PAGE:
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Take a look at that unusual target below. We bet you’ve never seen one of these before. It’s a 50-Yard Sighting Target for the M1 Garand. It’s designed to allow a rifleman to confirm his zeros for multiple yardages all the way out to 1000 yards. But importantly, he can establish those zeros at a very “short” shooting facility, since the target is positioned at a mere 50 yards.
Here’s how it works. The target is placed at fifty (50) yards. You start at the bottom, aiming at the black circle. Then check your come-up table and work your way up, clicking step-by-step to the various horizontal lines set for 200, 300, 500, 600 and 1000 yards. This is NOT “spray and pray” — you need to have a pretty good idea of the clicks you need, based on your ammo’s ballistics. This target is calibrated for the U.S. Military M72 Ball Ammo. The targets are available from Champion’s Choice ($0.75 each) or from Creedmoor Sports (12 for $5.95).
Lapua’s Kevin Thomas used this target to get zeroed for the recent D-Day Anniversary Match at the Talladega Marksmanship Park. Kevin used the target for both his M1 Garand as well as his M1903A1 Springfield, both chambered for the .30-06 Springfield cartridge.
Zeroing at a Short Distance — How to Use the 50-Yard Sighting Target, by Kevin Thomas
As part of my preparation for the Garand Match at the CMP’s Talladega Marksmanship Park, I needed to zero my new M1 Garand, but I was crunched for time. I didn’t have time to get to my normal range and confirm zeros at actual yardages. But a 50-yard zero target came to the rescue. Made for M1s using the M72 National Match ammo, the target allows the shooter to establish fairly good zeros at 200, 300, 500, 600 and 1,000 yards if you’ve got access to a 50-yard range.
I have no idea when these 50-yard Sighting Targets were first developed, but they’ve been around for at least as long as I’ve been involved in this game (longer than I care to admit). It consists of a tall target, with a smallish black bullseye located at the bottom center. The bullseye is an aiming point only. Extending through the top of the target is a vertical line that runs directly up the center, to nearly the top of the paper. Across this, there are intersecting horizontal lines that are marked 200, 300, 500, 600 and 1,000.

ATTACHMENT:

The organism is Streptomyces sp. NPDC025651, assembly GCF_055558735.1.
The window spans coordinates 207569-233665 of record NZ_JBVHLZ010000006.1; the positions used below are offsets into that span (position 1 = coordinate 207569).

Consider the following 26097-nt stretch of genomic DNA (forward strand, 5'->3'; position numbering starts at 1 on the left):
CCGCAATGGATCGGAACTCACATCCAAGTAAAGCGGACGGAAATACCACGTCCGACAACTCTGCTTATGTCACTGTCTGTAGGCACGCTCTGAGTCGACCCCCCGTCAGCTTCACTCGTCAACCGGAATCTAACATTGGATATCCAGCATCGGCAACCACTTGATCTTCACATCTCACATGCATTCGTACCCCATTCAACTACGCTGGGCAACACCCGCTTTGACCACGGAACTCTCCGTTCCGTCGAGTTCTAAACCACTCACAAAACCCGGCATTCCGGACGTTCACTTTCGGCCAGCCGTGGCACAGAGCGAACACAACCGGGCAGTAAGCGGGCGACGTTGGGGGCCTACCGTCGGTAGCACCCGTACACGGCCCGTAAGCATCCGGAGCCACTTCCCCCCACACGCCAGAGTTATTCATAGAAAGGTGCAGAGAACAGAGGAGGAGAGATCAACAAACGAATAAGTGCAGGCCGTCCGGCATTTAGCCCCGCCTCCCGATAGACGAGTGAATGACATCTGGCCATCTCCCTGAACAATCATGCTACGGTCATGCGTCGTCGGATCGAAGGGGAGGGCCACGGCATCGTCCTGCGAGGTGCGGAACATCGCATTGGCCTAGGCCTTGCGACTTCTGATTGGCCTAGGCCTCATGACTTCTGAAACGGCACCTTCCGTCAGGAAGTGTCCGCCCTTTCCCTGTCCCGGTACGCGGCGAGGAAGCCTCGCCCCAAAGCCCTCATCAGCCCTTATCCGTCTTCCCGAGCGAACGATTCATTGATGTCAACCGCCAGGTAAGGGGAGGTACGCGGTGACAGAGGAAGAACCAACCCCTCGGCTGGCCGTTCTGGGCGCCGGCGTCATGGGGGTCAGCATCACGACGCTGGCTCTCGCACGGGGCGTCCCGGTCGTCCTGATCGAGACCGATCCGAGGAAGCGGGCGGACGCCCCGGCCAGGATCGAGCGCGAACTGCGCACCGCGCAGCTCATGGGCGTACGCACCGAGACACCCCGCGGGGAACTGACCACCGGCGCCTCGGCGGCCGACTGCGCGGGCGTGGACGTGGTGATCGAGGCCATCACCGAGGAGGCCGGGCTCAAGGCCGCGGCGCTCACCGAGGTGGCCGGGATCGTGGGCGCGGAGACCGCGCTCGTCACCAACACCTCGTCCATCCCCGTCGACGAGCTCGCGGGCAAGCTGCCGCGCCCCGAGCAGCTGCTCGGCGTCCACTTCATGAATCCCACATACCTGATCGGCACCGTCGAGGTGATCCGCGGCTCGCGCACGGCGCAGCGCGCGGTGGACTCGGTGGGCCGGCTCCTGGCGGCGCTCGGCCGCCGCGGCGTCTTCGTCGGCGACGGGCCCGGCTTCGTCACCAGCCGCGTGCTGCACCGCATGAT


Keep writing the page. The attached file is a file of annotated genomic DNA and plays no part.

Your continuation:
The target was designed for the M1 rifle using then-issued M72 National Match ammunition. This ammo launched a 173gr FMJBT bullet at approximately 2,640 fps. It was a good load in its day, supersonic out to the 1,000-yard line. While that ammo is fairly scarce these days, this isn’t a problem for the handloader. My standard match load for the M1 Garand utilizes the 175gr Lapua Scenar HPBT, and delivers remarkably similar ballistic performance. Thus my normal Garand load translates nicely to this 50-yard target. Yes, this is by design. No point in reinventing the wheel when Lake City has already established what works!
In use, the shooter sets the target up at a measured 50 yards, and (this is critical) checks the vertical line with a plumb bob or a carpenter’s level, to ensure that it is absolutely vertical. Once the target is set, the rifle is fired and the group noted. From there, it is a simple matter of zeroing it normally to bring the groups into alignment with the vertical line, at the elevation needed for a particular range. Once your group is hammering the intersection of the vertical line and the horizontal line marked “200”, you have established your 200-yard zero for that rifle. Record the number of clicks, and you’re good to go. Raise the impacts up to coincide with the line marked “300” and you now have a 300-yard zero as well. And so on, right up the target. Record those settings in your data book, and you’re ready to go to the range at the full distances. If done carefully, you may be in the X-Ring, but at the very least, you’ll be well-centered and ready to get some hard dope recorded for future shoots.